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PhilosophyCenter | Musings

Posts from — March 2018

The Myth of Rejection

Men are disturbed not by things,
but by the view which they take of them.
| Epictetus

The Myth of Rejection

Rejection takes many forms, none of them pleasant. We may be rejected by someone to whom we’re romantically attracted, passed over for a promotion, judged harshly by an adult child who feels resentful about wrongs we had no idea we’d committed, treated with blithe inconsiderateness by someone we had thought was a friend, and so on. Clients sometimes come to philosophical counseling in the throes of rejection, tormented by unanswerable questions—”How could he/she do this?”—with their peace of mind and sense of self-worth in tatters.

Philosophically, they’re stuck in a stance that is essentially the opposite of the one adopted by the ancient Stoics, who taught acceptance with poise and equanimity of those “natural” unfoldings of fate that are “indifferent” to us. These clients themselves often realize that they’re caught up in a massive overreaction, not because being rejected by someone, especially someone about whom we care a great deal, doesn’t hurt, but because the suffering such an experience typically brings can be so intense, we may feel that we can’t survive it, that our very life and identity are at stake.

What all this drama misses is what we might think of as the “myth of rejection.” an idea that explains and even brings within reach the wisdom that allowed the Stoics to remain self-possessed and steady in the face of adversity. Seeing through the myth of rejection involves what various therapeutic and educational modalities call a “reframe,” which means a new way of looking at a situation. It’s a good word, because the “re-” prefix implies rightly that what’s being reframed is already framed. Put another way, it’s not the rejection that the client suffers but his or her story about it, the meaning and significance the client has assigned to it, which frame the experience in a certain light. Immersed in suffering, the client rarely recognizes that it is this framing that is in a real sense creating the experience as the experience it is, and that there are other ways to frame it that are far friendlier, to understate the matter. By helping the client to come out of immersion in his or her framing, the philosophical counselor reveals a hitherto hidden element of choice, so that the client, from this higher vantage, can see his or her role in creating the suffering that seemed up to that moment to be entirely a matter of factual conditions, “out there,” indifferent to the client’s anguish. To see that the hands about one’s throat are one’s own is instantly liberating, since the client is not suffering through any conscious choice, but as a result of an unwitting choice that must be brought into conscious awareness to be revised. We hurt ourselves only because we don’t recognize our complicity in turning pain into suffering. As the saying goes, “He who writes can rewrite.”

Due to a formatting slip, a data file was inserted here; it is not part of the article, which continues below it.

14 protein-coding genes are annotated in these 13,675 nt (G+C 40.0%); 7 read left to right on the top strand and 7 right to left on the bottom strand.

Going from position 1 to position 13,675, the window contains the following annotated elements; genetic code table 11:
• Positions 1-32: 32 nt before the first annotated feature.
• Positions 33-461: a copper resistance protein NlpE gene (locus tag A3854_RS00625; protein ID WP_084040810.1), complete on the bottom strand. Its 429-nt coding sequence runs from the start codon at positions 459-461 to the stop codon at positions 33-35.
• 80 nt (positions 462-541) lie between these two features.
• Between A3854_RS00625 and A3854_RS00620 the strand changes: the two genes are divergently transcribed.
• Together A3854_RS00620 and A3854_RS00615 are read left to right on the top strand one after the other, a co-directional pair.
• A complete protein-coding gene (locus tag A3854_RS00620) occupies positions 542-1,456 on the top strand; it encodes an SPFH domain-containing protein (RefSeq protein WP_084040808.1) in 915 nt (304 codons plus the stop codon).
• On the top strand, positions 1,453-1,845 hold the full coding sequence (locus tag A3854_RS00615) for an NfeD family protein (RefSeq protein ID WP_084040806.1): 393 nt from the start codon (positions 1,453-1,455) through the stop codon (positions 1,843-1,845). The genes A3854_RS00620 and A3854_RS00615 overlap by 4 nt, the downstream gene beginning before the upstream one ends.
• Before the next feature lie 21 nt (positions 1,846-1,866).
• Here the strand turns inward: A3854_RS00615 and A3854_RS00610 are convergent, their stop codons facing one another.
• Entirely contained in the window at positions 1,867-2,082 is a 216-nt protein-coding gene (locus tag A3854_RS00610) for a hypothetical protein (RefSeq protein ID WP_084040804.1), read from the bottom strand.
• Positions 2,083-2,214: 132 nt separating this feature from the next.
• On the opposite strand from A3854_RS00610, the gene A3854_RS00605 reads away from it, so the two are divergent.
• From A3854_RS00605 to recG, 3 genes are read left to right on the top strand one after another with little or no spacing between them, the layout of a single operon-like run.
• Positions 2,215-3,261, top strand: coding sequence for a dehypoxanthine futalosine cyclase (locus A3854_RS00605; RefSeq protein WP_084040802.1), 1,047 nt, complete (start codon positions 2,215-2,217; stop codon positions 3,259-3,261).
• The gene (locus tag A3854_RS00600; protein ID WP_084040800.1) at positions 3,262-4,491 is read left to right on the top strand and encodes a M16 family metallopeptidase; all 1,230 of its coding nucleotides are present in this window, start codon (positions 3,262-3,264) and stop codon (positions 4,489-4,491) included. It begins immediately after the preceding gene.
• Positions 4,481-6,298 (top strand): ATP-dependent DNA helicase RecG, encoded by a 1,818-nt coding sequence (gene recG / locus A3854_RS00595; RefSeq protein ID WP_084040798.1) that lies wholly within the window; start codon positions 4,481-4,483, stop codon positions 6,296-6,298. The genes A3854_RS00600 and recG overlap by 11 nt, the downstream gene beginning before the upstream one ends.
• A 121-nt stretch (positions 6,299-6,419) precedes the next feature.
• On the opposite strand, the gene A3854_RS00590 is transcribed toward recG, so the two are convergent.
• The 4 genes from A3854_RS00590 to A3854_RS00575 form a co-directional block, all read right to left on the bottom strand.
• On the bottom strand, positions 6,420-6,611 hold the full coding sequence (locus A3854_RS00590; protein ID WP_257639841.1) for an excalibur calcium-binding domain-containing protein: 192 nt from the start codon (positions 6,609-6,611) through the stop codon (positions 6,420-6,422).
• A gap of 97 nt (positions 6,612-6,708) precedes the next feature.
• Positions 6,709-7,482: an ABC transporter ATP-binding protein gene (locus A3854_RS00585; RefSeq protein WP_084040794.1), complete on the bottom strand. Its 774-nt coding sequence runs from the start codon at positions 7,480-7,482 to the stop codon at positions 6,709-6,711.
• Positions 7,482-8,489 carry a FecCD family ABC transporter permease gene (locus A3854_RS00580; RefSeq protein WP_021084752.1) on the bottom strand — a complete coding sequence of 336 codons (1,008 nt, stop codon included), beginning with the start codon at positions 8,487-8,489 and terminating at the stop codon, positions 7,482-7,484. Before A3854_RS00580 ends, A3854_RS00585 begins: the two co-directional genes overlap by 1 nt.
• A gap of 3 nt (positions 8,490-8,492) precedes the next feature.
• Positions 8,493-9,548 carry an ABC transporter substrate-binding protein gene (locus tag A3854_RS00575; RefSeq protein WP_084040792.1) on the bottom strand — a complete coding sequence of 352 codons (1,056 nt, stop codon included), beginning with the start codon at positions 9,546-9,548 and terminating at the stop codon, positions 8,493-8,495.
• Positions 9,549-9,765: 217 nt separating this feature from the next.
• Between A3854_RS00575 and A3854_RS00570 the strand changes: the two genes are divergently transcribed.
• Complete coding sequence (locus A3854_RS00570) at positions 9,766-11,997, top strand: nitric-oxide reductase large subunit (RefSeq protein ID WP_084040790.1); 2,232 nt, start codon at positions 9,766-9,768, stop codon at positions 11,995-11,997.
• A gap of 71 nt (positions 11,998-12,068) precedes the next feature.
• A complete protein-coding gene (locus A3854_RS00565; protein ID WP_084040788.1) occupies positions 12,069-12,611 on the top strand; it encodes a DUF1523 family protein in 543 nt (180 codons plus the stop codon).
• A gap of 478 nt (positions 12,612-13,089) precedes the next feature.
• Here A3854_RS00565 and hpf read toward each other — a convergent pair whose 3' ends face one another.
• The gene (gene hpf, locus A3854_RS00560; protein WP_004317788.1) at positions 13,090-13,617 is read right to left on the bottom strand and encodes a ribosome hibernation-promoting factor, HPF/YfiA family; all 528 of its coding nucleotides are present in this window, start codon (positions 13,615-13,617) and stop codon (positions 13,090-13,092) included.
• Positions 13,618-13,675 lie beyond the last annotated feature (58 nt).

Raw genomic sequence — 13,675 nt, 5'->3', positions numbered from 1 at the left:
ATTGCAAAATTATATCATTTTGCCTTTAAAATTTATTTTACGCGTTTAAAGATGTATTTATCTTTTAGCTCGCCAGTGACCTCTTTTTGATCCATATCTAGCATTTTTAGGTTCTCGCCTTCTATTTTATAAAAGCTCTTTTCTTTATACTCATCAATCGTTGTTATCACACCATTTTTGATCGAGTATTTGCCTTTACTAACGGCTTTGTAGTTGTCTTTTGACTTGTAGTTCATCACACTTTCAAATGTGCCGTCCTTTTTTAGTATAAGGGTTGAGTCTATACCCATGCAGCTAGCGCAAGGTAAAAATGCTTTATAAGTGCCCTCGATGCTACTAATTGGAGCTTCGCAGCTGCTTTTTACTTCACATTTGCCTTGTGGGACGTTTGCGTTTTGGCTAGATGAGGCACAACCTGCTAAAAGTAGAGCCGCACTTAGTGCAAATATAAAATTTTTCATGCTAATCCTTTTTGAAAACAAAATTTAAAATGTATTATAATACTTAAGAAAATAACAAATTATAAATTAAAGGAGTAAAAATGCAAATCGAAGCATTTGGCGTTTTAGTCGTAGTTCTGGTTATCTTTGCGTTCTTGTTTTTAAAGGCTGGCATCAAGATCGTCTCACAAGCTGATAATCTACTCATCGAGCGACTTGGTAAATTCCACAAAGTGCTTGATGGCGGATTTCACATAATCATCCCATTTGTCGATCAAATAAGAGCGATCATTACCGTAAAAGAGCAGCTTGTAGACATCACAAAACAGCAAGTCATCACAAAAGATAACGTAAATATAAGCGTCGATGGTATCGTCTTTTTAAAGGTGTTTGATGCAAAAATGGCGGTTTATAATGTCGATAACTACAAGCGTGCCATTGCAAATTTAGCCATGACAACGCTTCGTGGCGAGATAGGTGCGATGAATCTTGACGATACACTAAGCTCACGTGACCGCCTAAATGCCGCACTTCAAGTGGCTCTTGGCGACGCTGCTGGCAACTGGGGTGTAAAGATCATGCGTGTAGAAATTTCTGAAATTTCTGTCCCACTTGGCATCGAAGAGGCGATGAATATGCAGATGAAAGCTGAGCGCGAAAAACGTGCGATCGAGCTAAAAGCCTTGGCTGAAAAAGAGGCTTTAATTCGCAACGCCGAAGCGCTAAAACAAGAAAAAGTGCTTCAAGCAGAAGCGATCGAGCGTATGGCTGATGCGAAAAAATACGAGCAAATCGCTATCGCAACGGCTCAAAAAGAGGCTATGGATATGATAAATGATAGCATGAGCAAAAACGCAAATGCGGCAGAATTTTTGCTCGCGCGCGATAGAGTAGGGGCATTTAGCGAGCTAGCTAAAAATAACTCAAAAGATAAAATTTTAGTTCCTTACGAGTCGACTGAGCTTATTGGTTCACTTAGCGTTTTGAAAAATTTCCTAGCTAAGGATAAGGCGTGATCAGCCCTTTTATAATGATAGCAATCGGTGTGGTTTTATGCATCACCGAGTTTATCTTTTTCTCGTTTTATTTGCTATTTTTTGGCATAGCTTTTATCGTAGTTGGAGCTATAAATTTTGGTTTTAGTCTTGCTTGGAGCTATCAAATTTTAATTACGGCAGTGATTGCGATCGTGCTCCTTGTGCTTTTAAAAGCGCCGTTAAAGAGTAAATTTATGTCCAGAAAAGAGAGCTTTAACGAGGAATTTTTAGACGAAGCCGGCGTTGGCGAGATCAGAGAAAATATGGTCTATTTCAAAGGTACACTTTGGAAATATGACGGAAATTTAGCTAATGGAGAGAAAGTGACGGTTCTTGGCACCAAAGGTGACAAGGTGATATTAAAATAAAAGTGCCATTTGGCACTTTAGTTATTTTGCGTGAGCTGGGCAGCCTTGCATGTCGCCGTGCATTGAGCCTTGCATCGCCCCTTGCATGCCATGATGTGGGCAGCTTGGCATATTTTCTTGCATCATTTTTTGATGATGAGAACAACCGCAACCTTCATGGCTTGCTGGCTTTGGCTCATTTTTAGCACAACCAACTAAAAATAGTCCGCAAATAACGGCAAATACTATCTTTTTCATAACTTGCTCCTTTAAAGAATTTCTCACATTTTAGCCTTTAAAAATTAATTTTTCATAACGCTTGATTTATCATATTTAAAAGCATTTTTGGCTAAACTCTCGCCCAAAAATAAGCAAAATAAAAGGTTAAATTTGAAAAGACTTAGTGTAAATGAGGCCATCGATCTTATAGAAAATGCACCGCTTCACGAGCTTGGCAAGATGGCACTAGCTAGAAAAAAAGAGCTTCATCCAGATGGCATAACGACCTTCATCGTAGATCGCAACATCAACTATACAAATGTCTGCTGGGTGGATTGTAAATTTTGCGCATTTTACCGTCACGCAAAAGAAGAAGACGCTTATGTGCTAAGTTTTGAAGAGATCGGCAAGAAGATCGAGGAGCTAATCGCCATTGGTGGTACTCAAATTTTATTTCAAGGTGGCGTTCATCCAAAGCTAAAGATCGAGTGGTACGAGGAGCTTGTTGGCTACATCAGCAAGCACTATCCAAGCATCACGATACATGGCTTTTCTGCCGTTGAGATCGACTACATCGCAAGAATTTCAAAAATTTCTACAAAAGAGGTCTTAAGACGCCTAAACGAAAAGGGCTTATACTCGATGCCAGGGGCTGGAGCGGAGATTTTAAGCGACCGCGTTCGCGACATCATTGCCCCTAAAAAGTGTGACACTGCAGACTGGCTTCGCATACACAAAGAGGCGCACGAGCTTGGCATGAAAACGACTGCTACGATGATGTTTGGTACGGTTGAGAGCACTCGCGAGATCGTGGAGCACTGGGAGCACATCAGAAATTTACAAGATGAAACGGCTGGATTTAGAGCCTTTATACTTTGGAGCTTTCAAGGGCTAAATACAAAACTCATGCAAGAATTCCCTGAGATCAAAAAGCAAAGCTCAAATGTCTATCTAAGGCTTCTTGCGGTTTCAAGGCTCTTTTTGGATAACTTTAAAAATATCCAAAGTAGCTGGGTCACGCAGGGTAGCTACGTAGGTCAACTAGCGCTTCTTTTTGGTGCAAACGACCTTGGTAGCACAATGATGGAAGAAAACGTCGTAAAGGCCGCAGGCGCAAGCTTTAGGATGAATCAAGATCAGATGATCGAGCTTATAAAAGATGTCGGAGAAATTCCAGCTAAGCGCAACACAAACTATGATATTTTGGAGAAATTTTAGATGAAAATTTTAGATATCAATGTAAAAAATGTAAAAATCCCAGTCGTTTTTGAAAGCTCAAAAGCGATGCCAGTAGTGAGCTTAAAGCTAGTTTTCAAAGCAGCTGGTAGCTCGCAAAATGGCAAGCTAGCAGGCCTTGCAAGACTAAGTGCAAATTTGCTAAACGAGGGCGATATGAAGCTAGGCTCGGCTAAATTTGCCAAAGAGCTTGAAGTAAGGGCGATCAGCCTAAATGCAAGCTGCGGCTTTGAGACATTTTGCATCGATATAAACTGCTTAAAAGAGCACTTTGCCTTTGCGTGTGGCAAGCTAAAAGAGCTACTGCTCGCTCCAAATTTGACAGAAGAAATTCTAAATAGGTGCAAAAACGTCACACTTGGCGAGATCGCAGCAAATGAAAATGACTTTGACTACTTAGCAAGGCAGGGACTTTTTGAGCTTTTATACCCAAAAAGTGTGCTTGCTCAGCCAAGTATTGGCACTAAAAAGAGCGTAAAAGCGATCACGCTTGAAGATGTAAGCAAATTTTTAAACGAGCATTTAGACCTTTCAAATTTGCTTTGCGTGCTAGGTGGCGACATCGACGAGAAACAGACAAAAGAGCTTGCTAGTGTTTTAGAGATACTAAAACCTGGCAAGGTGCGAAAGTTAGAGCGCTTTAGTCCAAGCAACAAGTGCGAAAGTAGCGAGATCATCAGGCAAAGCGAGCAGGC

The myth of rejection begins to come into focus in a reframing that calls us to a deeper honesty than immersion in suffering has acknowledged. It takes only a few questions to make this clear to even the most deeply immersed client. In session, little more is required than asking questions that speak directly to the client’s self-respect, which gets passed over in the Sturm und Drang of having been rejected. In the case of an unrequited romantic attraction, for example, the counselor might ask the client, “Do you really want to be with someone who doesn’t want to be with you?” The question cuts through all the drama and goes to the heart of the truth, and no client has ever as much as hesitated to answer this question with a resounding no. “Then,” the counselor asks, “what have you really lost?” “Really” here means, of course, “in truth,” and in truth, no client who has been rejected would choose consciously to be treated that way. All that we lose when we’re rejected by someone, it turns out, is something we don’t want. What was a calamity is transmuted by the alchemy of philosophical dialogue into useful, perhaps even saving information and direction. The truth always sets us free, provided we meet it with the willingness of the student—to be shown, to learn, to move more deeply into our life and experience. There is a liberating clarity in truthfulness that allows rejection to be just another step on our journey, and beyond that, a golden opportunity to rise above disappointment and recognize the treasure buried there.

March 31, 2018   Comments Off on The Myth of Rejection